Even in hard times — perhaps especially in hard times — people drink.  That has been the historical pattern, but apparently not so these days.  A recent issue of the Los Angeles Times Business section (1/10/2009) reported the following:  “In July, trade publication Wine & Spirits Daily reported that more than 40% of bar managers, bar owners and bartenders surveyed said they had seen a decrease in consumer traffic, while 25% noted a decrease in the number of drinks ordered and 22% said that customers were ordering less expensive drinks.”

It’s true that this news is not all bad, because it presumably cuts down on the number of drunk drivers on our roads.  That’s a good thing.  But the reduction in bar business is one more example of the downward trend in, well — pretty much everything.  On a daily basis we’re getting news that retail sales are down, movie ticket sales are down, construction is down, jobs are down, broadcast TV viewing is down, car sales are down, etc.  Now we find out that even “bottoms up” is down.

But everything can’t be down, can it?  Doesn’t it stand to reason that if, for example, new car sales are down, then auto repairs (for the clunkers we presently own) should be up?  That may not be the ideal illustration; I’m just saying that even in difficult financial times, people don’t just sit in a corner and stare at the wall for 18 hours a day.  Here’s what I’m wondering:  What’s up?  (Besides anxiety, of course.)  Any thoughts?

Blackout in Belize


Hard to imagine, but this Belize airport was once a jungle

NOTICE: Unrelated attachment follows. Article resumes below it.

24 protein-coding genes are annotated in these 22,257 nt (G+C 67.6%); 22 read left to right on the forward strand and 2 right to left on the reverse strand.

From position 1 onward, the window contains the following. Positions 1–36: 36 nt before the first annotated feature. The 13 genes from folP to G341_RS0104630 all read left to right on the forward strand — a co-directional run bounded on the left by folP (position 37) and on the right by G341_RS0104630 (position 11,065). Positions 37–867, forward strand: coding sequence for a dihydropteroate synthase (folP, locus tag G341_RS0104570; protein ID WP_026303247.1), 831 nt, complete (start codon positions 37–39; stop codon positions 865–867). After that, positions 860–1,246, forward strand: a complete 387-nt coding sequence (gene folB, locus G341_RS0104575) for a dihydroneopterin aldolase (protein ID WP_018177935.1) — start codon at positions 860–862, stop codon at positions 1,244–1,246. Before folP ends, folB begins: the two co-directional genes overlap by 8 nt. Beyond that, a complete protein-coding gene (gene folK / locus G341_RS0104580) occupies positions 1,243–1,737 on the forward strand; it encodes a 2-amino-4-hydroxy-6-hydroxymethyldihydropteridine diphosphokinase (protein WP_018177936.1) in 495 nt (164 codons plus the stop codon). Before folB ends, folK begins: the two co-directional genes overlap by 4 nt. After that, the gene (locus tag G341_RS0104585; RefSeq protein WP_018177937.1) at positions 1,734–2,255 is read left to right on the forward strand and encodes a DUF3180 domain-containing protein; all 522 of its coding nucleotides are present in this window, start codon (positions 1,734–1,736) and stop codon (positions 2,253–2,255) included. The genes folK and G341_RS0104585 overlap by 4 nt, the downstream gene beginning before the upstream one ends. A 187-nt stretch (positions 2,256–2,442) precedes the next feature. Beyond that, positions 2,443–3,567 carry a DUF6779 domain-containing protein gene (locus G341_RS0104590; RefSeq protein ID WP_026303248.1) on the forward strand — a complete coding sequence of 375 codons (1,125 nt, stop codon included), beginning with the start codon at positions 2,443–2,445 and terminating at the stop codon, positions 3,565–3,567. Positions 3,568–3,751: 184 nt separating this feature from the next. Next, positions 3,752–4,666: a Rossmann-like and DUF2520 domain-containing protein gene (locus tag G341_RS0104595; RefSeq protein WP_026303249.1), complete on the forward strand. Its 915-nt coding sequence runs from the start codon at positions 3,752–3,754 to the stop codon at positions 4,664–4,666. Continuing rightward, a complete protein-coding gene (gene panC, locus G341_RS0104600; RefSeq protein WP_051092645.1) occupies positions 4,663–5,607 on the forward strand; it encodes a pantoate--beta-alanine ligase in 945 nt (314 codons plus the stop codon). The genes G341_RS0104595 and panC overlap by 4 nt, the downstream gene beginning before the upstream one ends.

Hard to imagine, but this Belize airport was once a jungle

 Belize (formerly British Honduras) is a small Central American country on the Caribbean coast.  It has a lot to offer in the way of natural beauty, but not much in the way of infrastructure, like paved roads or reliable electricity.  Belize has no generating plants, for example — it buys all its power from neighboring Mexico.  In spite of those liabilities, it somehow became a trendy place to go for honeymoons and so-called destination weddings.   One of the places we stayed was full of guests who were there for those reasons; none of us had been told before we arrived that the lodge where we were staying was under repair due to a recent fire that had destroyed much of the “resort”.  The following is an entry from my travel journal, dated May 16, 2003:

…Several of us attended the marriage of guests Frank and Claire.  Even the workmen took a break from their incessant hammering and sawing to watch the proceedings.  Once the ceremony was over, we jumped back in the swimming pool, there being no reception.  When we got back to the room, we had neither water nor power, so Sally and I sat on our porch, drank a beer, and enjoyed each other’s company.

Eventually a trickle of water came out of the shower head, so we were able to wash off the sunscreen and bug repellent and chlorine and perspiration.  Then we went back out on the porch.  While we were there, two little boys came by on a bicycle.  Suspended on the handlebars were two coolers filled with coconut bread and pies that their mother had made.  We invested a dollar (BZ) in their enterprise, and enjoyed a very tasty small round loaf of still-warm bread.